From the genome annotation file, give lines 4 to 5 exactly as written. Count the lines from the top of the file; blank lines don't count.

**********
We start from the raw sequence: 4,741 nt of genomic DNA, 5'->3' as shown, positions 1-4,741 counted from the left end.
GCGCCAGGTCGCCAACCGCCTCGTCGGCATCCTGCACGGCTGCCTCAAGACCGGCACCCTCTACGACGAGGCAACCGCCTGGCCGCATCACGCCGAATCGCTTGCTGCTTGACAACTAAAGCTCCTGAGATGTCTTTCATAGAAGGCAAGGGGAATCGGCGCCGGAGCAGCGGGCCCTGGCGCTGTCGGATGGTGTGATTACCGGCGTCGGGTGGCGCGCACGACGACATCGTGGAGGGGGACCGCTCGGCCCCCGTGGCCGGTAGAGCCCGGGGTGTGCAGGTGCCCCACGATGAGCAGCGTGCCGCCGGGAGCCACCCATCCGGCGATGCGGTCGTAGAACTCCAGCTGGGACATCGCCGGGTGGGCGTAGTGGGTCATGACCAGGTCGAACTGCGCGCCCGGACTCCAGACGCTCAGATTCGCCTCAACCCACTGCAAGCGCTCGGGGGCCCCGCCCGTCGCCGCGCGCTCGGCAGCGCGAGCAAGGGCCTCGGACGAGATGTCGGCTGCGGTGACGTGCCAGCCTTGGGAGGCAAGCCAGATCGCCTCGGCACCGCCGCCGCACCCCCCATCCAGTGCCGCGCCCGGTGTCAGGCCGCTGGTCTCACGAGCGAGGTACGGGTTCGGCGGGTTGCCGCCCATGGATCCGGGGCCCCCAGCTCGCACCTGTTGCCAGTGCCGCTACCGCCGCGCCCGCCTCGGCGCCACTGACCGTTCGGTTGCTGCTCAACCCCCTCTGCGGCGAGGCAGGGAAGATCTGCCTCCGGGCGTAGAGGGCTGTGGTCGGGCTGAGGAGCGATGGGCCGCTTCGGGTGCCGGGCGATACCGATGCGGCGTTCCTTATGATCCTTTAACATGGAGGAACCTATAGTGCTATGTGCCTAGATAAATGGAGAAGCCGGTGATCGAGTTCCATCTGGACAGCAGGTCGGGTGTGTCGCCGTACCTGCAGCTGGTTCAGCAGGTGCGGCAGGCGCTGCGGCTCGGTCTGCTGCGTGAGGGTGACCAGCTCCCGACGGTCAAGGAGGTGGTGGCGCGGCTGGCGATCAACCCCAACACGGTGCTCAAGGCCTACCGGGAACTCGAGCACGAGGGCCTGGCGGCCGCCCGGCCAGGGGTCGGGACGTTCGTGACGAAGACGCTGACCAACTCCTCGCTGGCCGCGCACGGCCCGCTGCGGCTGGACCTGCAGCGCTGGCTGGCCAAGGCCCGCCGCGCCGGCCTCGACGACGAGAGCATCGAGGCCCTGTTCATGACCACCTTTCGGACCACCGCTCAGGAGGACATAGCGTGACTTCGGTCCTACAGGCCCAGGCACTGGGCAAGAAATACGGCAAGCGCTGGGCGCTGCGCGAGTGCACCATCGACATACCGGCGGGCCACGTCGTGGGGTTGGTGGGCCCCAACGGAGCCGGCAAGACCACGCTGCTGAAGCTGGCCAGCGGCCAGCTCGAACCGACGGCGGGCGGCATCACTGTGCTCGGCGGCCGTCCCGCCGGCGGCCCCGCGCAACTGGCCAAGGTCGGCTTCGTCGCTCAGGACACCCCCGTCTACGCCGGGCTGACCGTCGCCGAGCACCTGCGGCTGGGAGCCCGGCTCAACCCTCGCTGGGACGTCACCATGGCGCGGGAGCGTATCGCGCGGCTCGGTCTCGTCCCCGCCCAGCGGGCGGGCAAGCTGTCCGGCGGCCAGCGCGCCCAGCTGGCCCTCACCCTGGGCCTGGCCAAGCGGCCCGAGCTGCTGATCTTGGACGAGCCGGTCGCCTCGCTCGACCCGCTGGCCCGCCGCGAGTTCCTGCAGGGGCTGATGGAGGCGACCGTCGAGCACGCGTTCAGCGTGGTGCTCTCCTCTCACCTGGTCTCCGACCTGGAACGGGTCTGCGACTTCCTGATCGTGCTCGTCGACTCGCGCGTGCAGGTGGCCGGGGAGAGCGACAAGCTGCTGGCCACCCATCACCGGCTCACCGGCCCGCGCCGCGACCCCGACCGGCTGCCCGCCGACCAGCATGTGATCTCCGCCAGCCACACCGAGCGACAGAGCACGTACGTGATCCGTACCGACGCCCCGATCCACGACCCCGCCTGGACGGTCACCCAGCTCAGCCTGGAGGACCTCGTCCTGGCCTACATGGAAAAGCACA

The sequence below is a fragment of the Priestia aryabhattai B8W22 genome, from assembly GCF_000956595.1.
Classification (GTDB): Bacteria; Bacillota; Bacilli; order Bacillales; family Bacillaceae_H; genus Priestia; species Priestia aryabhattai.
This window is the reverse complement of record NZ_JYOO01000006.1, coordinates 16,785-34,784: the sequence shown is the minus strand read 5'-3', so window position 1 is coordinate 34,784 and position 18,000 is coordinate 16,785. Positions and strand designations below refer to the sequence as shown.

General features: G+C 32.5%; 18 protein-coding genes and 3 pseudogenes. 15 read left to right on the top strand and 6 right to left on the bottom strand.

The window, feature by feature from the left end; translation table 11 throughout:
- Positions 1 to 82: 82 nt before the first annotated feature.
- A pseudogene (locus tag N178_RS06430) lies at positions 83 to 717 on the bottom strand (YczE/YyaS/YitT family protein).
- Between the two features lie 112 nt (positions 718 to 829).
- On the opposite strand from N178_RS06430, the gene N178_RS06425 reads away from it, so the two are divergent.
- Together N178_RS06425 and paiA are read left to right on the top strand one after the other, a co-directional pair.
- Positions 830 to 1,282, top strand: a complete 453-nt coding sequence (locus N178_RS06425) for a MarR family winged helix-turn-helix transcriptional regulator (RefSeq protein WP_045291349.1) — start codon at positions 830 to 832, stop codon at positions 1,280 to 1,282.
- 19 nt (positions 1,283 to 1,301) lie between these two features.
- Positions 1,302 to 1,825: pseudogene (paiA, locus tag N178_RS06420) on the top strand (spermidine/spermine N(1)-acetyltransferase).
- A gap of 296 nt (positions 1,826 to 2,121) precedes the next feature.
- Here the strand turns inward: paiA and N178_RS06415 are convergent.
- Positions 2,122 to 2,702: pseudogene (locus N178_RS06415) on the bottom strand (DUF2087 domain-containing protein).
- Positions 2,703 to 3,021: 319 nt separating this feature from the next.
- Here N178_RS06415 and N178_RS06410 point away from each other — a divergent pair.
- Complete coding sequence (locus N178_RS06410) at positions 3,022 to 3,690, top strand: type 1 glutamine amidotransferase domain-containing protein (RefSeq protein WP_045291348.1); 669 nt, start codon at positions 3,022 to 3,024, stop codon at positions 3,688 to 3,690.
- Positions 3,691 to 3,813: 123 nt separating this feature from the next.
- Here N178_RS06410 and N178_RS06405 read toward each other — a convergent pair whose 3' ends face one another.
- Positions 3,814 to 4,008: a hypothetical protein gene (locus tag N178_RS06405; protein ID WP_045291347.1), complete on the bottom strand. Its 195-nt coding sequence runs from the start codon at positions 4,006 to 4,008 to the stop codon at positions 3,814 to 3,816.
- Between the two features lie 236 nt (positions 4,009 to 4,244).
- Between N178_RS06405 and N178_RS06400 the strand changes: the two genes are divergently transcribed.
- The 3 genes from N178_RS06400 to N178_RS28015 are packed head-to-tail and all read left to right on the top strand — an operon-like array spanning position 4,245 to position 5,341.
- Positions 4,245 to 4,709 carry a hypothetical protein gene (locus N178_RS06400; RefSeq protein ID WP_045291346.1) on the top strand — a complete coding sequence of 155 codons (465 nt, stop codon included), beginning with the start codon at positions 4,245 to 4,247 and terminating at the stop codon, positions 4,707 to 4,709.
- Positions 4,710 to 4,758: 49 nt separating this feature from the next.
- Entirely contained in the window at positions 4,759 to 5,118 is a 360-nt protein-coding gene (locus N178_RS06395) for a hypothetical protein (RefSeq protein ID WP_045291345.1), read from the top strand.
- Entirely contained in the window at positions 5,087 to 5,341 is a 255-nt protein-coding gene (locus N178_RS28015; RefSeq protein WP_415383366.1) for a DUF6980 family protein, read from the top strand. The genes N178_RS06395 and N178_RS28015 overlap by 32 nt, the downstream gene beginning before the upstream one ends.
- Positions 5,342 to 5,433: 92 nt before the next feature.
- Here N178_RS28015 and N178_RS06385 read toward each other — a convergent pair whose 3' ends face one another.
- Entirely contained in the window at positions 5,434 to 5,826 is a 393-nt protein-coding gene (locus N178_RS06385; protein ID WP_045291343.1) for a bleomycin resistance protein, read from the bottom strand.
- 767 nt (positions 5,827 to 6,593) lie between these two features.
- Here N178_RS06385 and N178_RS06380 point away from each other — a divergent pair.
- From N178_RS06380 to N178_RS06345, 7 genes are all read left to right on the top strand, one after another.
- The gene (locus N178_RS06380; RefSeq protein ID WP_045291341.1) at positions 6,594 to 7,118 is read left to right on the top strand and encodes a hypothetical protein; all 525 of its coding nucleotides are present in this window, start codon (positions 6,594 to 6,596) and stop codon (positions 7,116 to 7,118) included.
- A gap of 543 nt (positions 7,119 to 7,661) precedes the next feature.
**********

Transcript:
Classification (GTDB): Bacteria; Bacillota; Bacilli; order Bacillales; family Bacillaceae_H; genus Priestia; species Priestia aryabhattai.
This window is the reverse complement of record NZ_JYOO01000006.1, coordinates 16,785-34,784: the sequence shown is the minus strand read 5'-3', so window position 1 is coordinate 34,784 and position 18,000 is coordinate 16,785. Positions and strand designations below refer to the sequence as shown.